Harran

Harran

Harran: see Haran, Mesopotamia.

Harran, also known as Carrhae, is a district of Şanlıurfa Province in the southeast of Turkey.

A very ancient city which was a major Mesopotamian commercial, cultural, and religious center, Harran is a valuable archaeological site. It is often identified as Haran, the place in which Abraham lived before he reached Canaan.

Among Harran's trading partners was Tyre (Ezekiel 27:23). One of Harran's specialities was the odoriferous gum derived from the stobrum tree (Pliny, N.H. xii. 40).

The city was the chief home of the Mesopotamian moon-god Sin, under the Babylonians and even into Roman times.

Carrhae is a defunct ancient town on the site, and gave its name to the Battle of Carrhae (53 BC), fought between the Roman Republic and the Parthian Empire.

Harran's ruins are from Roman, Sabian, and Islamic times. T. E. Lawrence surveyed the site, and an Anglo-Turkish excavation was begun in 1951.

Ancient Harran

The district is near the border with Syria, 24 miles (44 kilometres) southeast of the city of Şanlıurfa, the former Edessa, at the end of a long straight road across the hot plain of Harran. In its prime Harran was a major Mesopotamian city which controlled the point where the road from Damascus joins the highway between Nineveh and Carchemish. This location gave Harran strategic value from an early date. It is frequently mentioned in Assyrian inscriptions as early as the time of Tiglath-Pileser I, about 1100 BC, under the name Harranu (Akkadian harrānu, "road, path, journey"). After the Suppiluliuma I-Shattiwaza treaty, Harran was burned by a Hittite army under Piyashshili in the course of the conquest of Mitanni.

Sacked in 763 BCE, Harran was restored under the Assyrian ruler Sargon II. It became the headquarters for the Assyrians after the fall of their capital Nineveh in 612 BCE and their defeat to a coalition of Babylonians and Egyptians in the Battle of Carchemish in 609 BCE.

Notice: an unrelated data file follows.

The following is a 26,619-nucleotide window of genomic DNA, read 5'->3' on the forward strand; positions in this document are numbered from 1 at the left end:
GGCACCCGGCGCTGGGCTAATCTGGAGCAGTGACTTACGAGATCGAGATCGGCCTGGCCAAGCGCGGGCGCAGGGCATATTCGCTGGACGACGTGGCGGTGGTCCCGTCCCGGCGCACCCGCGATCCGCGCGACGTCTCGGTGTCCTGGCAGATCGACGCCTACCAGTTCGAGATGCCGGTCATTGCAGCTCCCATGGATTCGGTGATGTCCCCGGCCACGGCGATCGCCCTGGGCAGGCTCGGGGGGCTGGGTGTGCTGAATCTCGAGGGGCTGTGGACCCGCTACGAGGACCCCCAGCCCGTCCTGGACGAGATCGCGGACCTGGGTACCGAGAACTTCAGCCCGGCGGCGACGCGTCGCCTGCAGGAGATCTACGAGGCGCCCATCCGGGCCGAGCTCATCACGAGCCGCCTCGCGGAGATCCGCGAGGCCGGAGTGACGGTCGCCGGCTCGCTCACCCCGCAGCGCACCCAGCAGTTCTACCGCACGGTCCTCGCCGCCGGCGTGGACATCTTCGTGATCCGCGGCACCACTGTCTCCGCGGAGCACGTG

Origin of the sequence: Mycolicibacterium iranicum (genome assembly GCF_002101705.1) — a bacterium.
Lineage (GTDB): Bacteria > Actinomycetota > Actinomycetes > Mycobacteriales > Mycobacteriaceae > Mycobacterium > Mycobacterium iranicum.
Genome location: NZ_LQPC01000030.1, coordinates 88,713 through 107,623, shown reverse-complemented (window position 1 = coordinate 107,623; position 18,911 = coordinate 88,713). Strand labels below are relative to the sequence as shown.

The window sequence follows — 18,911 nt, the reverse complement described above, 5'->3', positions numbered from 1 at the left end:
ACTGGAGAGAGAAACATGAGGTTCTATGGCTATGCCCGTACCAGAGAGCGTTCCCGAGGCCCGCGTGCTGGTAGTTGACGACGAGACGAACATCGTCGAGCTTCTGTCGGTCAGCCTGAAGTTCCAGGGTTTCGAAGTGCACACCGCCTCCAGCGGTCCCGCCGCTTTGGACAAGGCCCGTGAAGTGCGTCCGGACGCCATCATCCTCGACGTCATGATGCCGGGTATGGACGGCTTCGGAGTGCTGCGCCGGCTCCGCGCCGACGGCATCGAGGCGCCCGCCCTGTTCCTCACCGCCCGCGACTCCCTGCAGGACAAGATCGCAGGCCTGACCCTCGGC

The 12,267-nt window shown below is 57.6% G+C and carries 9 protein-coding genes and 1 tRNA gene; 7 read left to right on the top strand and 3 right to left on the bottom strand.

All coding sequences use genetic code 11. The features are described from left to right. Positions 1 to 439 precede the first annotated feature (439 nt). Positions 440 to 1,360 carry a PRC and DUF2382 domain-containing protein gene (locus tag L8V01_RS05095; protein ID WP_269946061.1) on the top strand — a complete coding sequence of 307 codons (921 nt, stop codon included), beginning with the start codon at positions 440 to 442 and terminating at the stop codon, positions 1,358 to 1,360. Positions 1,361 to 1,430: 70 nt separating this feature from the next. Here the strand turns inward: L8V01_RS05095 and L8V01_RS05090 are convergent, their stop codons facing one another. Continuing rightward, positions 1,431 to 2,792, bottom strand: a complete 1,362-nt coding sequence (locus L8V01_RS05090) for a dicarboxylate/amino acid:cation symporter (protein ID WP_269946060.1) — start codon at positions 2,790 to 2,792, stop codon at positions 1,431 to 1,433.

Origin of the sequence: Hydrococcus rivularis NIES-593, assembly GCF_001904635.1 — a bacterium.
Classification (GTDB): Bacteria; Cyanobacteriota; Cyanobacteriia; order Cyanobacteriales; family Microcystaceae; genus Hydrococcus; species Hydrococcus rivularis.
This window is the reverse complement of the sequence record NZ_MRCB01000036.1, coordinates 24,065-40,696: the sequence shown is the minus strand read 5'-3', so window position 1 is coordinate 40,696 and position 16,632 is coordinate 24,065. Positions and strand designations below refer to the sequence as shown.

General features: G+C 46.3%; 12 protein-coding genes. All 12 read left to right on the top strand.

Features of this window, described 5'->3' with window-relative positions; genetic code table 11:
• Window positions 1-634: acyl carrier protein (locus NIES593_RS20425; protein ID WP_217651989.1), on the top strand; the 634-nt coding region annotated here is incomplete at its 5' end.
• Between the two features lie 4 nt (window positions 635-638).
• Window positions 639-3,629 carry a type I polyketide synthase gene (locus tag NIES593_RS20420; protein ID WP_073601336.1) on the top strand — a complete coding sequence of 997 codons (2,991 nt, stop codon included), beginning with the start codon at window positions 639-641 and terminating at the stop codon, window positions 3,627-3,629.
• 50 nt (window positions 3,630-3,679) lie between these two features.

Sin's temple was rebuilt by several kings, among them Assur-bani-pal and Nabonidus. Herodian (iv. 13, 7) mentions the town as possessing in his day a temple of the moon.

Harran in scriptures

It is said that Adam and Eve set foot in Harran after they were expelled from the Garden of Eden.

The Hebrew Bible's book of Genesis (Genesis 11:31, 12:4-5) identifies a place called Haran (also Harran, Charan, and Charran; Hebrew: חָרָן), where Terah and his son Abram, grandson Lot and Abram's wife Sarai halted on their way from Ur of the Chaldees to Canaan. Some scholars identify the Biblical Haran with Harran. Genesis 27:43 makes Haran the home of Laban and connects it with Isaac and Jacob: Jacob spent 20 years in Haran working for his uncle Laban (cf. Genesis 31:38&41). The place-name should not be confused with Haran (Hebrew: הָרָן), Abraham's brother and Lot's father — note that the two names are spelled differently in the original Hebrew.

Islamic tradition also links Harran to Aran, the brother of Abraham. (cf. Genesis 11:26-32)

During the reign of King Hezekiah of Judah, Harran rebelled from the Assyrians, who reconquered the city (2 Kings 19:12; Isaiah 37:12) and deprived it of many privileges which king Sargon II later restored.

Medes, Persians, Greeks and Romans

During the fall of the Neo-Assyrian Empire, Harran became the stronghold of its last king, Ashur-uballit II, being besieged and conquered by Nabopolassar of Babylon in 609 BC. Harran became part of Median Empire after the fall of Assyria, and subsequently passed to the Persian Achaemenid dynasty. The city remained Persian until 331 BC, when the soldiers of the Macedonian conqueror Alexander the Great entered the city.